China’s Most Volatile Shares Will Soon Be Able to Move 20% Daily

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China’s investors are bracing for a major shakeup in the nation’s stock market, which will affect everything from risk-control systems to margin financing, share pledging and exchange-traded funds.

For the first time in decades, some shares listed in Shenzhen will be allowed to move as much as 20% either way in a single session. It’sdouble the cap that’s been in place since 1996, imposed to limit swings in the country’s then-nascent stock exchanges. More than 3,000 shares across China fell by that limit on Feb. 3, when marketsreopened after a holiday to an escalating coronavirus crisis.

The new rules will apply to the technology-focused ChiNext board, a $1 trillion market where speculative trading is rampant. Many of its biggest stocks, like Contemporary Amperex Technology Co. and Wens Foodstuffs Group Co., feature in well-followed benchmarks like the FTSE China A50 Index or the CSI 300 Index. While no date has been set for the changes, fund managers, brokerages and day traders are preparing for the potential increase in volatility.

Li Changmin at Snowball Wealth says his fund is tightening risk-control measures and setting aside cash to protect against sudden stock crashes, which can have a disastrous impact on funds’ net asset value. Everbright Securities Co., one of China’s biggest brokerages, expects the widened band will boost volume in the retail-dominated ETFs that track ChiNext stocks. Another brokerage predicts it will usher in a margin-financing boom, amplifying volatility.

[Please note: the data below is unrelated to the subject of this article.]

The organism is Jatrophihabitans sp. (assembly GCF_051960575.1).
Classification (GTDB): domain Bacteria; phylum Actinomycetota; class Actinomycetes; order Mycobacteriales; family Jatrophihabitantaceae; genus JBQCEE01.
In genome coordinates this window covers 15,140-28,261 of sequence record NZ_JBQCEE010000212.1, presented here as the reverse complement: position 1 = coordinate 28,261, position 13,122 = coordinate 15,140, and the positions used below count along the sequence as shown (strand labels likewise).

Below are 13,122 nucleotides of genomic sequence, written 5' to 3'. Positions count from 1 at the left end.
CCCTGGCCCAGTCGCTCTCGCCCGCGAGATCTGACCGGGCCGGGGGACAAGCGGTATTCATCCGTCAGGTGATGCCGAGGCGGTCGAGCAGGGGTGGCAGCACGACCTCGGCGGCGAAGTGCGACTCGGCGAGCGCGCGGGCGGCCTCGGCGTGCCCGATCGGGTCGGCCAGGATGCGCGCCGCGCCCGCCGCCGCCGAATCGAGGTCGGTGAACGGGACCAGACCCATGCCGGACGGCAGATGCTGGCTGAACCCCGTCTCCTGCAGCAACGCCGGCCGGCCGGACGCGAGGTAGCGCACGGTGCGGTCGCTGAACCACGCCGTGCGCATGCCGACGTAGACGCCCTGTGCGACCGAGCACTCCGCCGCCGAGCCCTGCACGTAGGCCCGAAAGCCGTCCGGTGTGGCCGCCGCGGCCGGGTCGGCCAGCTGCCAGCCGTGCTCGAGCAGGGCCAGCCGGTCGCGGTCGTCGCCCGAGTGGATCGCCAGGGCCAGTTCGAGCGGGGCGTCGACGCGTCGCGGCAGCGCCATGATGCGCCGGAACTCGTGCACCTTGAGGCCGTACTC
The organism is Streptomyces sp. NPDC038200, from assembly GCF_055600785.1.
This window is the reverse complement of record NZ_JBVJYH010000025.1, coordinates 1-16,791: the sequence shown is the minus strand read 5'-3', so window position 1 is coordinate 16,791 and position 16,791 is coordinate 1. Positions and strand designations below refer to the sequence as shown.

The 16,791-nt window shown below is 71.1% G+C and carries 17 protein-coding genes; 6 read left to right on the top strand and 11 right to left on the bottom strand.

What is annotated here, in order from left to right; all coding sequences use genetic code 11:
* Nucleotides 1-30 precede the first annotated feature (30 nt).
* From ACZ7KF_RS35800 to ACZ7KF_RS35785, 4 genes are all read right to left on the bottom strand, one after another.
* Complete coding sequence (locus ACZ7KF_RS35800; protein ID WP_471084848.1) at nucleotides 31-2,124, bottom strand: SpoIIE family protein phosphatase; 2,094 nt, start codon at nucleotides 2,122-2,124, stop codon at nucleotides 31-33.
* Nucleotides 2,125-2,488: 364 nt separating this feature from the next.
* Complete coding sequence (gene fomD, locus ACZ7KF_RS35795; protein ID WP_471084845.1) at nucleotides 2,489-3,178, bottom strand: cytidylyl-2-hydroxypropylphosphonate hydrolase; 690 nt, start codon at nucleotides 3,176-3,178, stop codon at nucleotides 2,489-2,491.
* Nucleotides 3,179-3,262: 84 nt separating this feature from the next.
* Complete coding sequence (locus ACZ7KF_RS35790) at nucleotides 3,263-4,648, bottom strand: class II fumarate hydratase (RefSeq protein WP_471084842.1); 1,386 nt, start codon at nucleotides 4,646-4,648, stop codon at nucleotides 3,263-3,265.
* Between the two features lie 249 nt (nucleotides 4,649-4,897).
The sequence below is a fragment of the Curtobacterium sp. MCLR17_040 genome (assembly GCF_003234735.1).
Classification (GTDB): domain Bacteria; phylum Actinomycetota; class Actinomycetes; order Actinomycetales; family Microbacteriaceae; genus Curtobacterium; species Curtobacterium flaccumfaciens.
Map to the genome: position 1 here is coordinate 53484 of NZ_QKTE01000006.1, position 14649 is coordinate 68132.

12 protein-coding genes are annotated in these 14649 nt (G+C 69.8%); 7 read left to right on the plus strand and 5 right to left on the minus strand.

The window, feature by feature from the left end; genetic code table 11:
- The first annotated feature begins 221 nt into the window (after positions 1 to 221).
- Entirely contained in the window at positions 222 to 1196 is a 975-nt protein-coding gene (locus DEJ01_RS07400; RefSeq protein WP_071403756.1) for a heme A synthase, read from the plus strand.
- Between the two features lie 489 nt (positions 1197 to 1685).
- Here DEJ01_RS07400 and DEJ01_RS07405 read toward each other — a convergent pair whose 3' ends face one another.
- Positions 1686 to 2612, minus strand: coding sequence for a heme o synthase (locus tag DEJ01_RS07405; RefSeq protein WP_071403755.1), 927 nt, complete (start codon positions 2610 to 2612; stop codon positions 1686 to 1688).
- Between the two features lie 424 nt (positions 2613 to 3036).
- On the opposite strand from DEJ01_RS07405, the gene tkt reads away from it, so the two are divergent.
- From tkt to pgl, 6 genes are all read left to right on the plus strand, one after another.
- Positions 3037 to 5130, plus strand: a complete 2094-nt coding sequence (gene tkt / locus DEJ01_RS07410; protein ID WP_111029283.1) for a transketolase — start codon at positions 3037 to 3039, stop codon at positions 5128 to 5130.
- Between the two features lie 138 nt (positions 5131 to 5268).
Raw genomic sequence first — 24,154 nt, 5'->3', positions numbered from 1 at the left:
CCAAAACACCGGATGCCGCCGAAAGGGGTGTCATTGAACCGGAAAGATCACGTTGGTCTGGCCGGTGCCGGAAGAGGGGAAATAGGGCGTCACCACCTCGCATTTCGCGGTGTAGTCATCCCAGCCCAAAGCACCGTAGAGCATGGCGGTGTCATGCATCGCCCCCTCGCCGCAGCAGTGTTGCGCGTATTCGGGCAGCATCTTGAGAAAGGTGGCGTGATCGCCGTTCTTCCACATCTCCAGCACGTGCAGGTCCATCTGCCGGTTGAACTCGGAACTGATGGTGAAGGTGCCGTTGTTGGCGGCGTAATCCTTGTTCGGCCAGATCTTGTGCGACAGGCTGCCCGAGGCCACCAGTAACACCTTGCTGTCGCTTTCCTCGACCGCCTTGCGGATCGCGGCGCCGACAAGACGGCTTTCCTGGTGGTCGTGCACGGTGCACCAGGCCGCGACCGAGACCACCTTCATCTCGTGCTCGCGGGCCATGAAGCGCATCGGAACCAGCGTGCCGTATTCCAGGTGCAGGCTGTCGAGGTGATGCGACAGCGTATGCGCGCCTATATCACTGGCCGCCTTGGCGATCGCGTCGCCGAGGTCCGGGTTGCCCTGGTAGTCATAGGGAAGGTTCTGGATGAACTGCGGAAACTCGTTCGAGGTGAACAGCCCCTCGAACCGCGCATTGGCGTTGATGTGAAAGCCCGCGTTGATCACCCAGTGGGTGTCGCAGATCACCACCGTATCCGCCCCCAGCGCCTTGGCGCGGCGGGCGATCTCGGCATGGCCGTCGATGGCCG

“Don’t underestimate the impact of the widened daily trading limit,” said Li. “It will test risk control systems at mutual and private funds, who will have to adjust their trading strategies. We’ll undoubtedly see a spike in market volatility when the new rules are implemented.”

China last week unveiled a series ofrule changes for the ChiNext venue, including doubling daily price limits for all stocks, a streamlined process for listing applications and scrapping price caps altogether for stocks in their first five days of trading. Companies were invited to apply for IPOs on the board from Monday.

The move follows a similar approach adopted by Shanghai’s much smaller Star board when it launched last year. Previously all listed stocks in China were subject to 10% daily moves, with the exception of around first-day debuts and special-treatment stocks.

The ChiNext will also expand the daily price limit to 20% for some qualified funds, including ETFs that track its benchmark. With more than $4 billion of largely retail money tied up in ChiNext-focused ETFs and index funds, wider price fluctuations will probably attract day traders who drive most of the turnover in China’s stock market, Everbright Securities analysts wrote in a June 14 note.

Further reading
China Speeds Up IPO Reform, Widens Daily Cap for Some Stocks
China to Ease Rules on Listings for Nasdaq-Like Board This Year
Everything China Is Doing to Support Its Markets During Pandemic

Analysts at SWS Research Co. predict the first batch of IPOs under the new rules will start trading as soon as August. They estimate stock leverage is around 100 billion yuan on the ChiNext board, which they expect to increase once the wider trading band is in place.

To avoid the kind of forced selling and margin callstriggered by a stock rout in 2018, brokerages will likely roll out tougher requirements on loans backed by shares, according to Snowball Wealth’s Li.

Launched around a decade ago, Shenzhen’s ChiNext board has been one of the main listing venues for the country’s tech startups. It’s also been a breeding ground for speculative trading — the market has yet to recover from a massive leveraged bubble in 2015 that saw the ChiNext Index of the biggest 100 firms lose 55% in three months. This year, it was the only major Chinese gauge to enter a bear market.

“The relaxation of trading limits on the ChiNext shows the domestic market is evolving into a more developed and mature market,” said Liu Guangming, partner at Beijing Golden Trust Investment Management.

— With assistance by Sharon Chen, Ken Wang, and Mengchen Lu

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